A major challenge in leadership today is to understand and address the increasingly dynamic complexity, paradoxes and uncertainty, in which we live and work. But the even greater challenge is to translate this complexity into meaningful and innovative paradigms that will help people recreate sense for themselves, for their organization and for people inside and outside the organization. Indeed the need for sense is critical as people search for meaning and purpose in the surrounding fast paced change that brings instability.
With poetry and poetic translation theory as a model for leadership, I suggest ways for a leader to apprehend complexity more effectively by inventing new business models, just as a poet invents new ways of understanding and facing the world in writing poems that build sense for readers.
Poetry is the language of complexity, the place where associations of sounds, images and rhythms deliver the message along with the meaning of the words themselves, a message, which speaks to the mind as well as to the senses. Poetry is also highly complex because it is based on codes, metrics, systems of signs and symbols that carry messages through sets of rhythms and music, painting sights and merging imagination with thoughts.
To grasp the essence of a poem, one must understand deeply each part of the whole and how they interact with each other to build the whole. Then to translate poetry from one language to another is to act on complexity by building new relationships between new words through a process I call “decentering”. The complete work involves rebuilding a poem, a complex unity with new sense in a new language: that work requires a person whose specificity is to be both a poet and a translator. I argue that the relational approach of poetic translation is an effective way to address complex settings.
In a business context, the relational role of a leader relies on the capacity to make intelligent connections between distinct or improbably linked elements that constantly move. Poetic translation is doing just that: at each moment in the poetic translation process, the translator is both a poet and a mediator who re-creates an original text by rebuilding relationships between different entities (sounds, meaning, images, symbols) that build sense for new readers in a different language-system.
In the same way as the poet-translator, the leader must apprehend and understand the complexity of his/her environment and be the mediator, creator of sense out of seemingly incoherent or disconnected entities to re-invent or re-create new paradigms in a changing and changed environment. Poetic translation is therefore an act comparable to leadership: it requires vision, understanding, risk taking and decision-making capacities with a mix of analytical, intuitive and creative skills.
To become a sense-builder, the leader must rely on a combination of sensible perception and analytical skills to make sound decisions with both reason and intuition. I argue that the skills required to translate poetry are those leaders should grow. Those skills are based on the capacity of a leader to build sense by recognizing and reshaping the relationships that are the engine, the mechanisms of a performing organization.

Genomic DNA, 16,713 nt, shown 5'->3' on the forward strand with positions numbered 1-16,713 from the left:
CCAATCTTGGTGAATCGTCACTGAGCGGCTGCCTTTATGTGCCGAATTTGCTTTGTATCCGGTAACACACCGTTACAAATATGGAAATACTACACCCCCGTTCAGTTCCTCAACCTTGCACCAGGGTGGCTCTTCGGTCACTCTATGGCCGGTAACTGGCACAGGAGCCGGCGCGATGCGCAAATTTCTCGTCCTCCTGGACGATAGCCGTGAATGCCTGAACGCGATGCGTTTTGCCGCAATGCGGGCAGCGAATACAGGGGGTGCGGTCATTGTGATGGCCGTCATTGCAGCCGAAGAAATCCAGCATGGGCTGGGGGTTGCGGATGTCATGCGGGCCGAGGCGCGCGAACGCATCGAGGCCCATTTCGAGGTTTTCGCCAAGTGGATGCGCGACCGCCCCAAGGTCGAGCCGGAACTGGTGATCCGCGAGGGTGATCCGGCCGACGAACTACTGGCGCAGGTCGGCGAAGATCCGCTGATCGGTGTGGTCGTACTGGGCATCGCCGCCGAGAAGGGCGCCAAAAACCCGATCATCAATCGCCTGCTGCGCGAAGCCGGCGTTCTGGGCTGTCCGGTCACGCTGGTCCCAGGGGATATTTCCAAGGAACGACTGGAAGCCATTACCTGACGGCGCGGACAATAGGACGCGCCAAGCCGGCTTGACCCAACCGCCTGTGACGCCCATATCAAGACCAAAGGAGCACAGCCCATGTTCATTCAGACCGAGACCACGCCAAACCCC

Precisely, the skills and qualities of the poet-translator or of the leader are exemplified in the systemic process that I call “relational circuit” with five dimensions:
- an intuitive and sensible perception of the original poem/situation;
- the capacity to analyze and decode the components that make the poem/situation stand;
- the capacity to assimilate the relationships that make the richness, diversity and complexity of the poem/situation;
- the capacity to anticipate and envision the new relationships that will make the poem/situation work in its new language/environment (decentering);
- the capacity to make the choices (words, sounds, images, syntax, style/structure, people, processes…), to re-create a complex unity that builds on the multidimensional complexity of the original and delivers an equivalent set of meaning, experience and atmosphere for the new language/environment.
The concept that underlines this approach to leadership is called savoir-relier (or sense relationships) defined as the capacity and will to build sensible, trustworthy and sustainable relationships within complex systems and across boundaries (i.e. between entities that are inherently distant, different, opposite or antagonistic), hence encouraging and valuing differences to engage in positive and mindful innovation. Savoir-relier enacts sense out of complexity for the individual, the organization and the world. SR leaders and organizations alike are then seen as relational sense-builders that are capable to perform effectively in complexity by developing innovative ideas, processes, products with respect and humility.
V. Gauthier, 1994, “Theoretical and practical approach to poetic translation”. Unpublished dissertation, Sorbonne University, Paris, France.
Valerie Gauthier on 'Savoir-Relier' at MIT Sloan Experts site